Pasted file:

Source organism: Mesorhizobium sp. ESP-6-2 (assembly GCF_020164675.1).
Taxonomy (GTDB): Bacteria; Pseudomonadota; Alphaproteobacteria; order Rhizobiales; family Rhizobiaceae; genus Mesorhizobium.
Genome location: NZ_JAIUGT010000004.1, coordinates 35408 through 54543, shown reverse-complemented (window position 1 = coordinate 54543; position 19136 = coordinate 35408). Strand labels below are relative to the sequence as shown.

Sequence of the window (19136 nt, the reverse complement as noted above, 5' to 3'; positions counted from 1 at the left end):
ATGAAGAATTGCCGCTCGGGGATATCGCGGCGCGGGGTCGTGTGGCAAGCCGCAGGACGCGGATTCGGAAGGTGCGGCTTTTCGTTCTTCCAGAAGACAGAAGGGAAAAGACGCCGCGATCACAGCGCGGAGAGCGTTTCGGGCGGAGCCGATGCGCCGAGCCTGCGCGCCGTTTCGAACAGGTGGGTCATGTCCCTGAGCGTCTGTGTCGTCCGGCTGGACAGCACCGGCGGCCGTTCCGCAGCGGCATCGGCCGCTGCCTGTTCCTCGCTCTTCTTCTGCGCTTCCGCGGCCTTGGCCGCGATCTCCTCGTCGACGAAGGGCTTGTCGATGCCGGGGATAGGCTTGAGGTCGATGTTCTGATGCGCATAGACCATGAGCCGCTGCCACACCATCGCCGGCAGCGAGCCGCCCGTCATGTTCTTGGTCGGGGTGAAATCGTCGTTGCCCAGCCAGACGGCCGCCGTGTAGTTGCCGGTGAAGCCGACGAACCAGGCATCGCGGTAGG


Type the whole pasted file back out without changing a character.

Source organism: Mesorhizobium sp. ESP-6-2 (assembly GCF_020164675.1).
Taxonomy (GTDB): Bacteria; Pseudomonadota; Alphaproteobacteria; order Rhizobiales; family Rhizobiaceae; genus Mesorhizobium.
Genome location: NZ_JAIUGT010000004.1, coordinates 35408 through 54543, shown reverse-complemented (window position 1 = coordinate 54543; position 19136 = coordinate 35408). Strand labels below are relative to the sequence as shown.

Sequence of the window (19136 nt, the reverse complement as noted above, 5' to 3'; positions counted from 1 at the left end):
ATGAAGAATTGCCGCTCGGGGATATCGCGGCGCGGGGTCGTGTGGCAAGCCGCAGGACGCGGATTCGGAAGGTGCGGCTTTTCGTTCTTCCAGAAGACAGAAGGGAAAAGACGCCGCGATCACAGCGCGGAGAGCGTTTCGGGCGGAGCCGATGCGCCGAGCCTGCGCGCCGTTTCGAACAGGTGGGTCATGTCCCTGAGCGTCTGTGTCGTCCGGCTGGACAGCACCGGCGGCCGTTCCGCAGCGGCATCGGCCGCTGCCTGTTCCTCGCTCTTCTTCTGCGCTTCCGCGGCCTTGGCCGCGATCTCCTCGTCGACGAAGGGCTTGTCGATGCCGGGGATAGGCTTGAGGTCGATGTTCTGATGCGCATAGACCATGAGCCGCTGCCACACCATCGCCGGCAGCGAGCCGCCCGTCATGTTCTTGGTCGGGGTGAAATCGTCGTTGCCCAGCCAGACGGCCGCCGTGTAGTTGCCGGTGAAGCCGACGAACCAGGCATCGCGGTAGG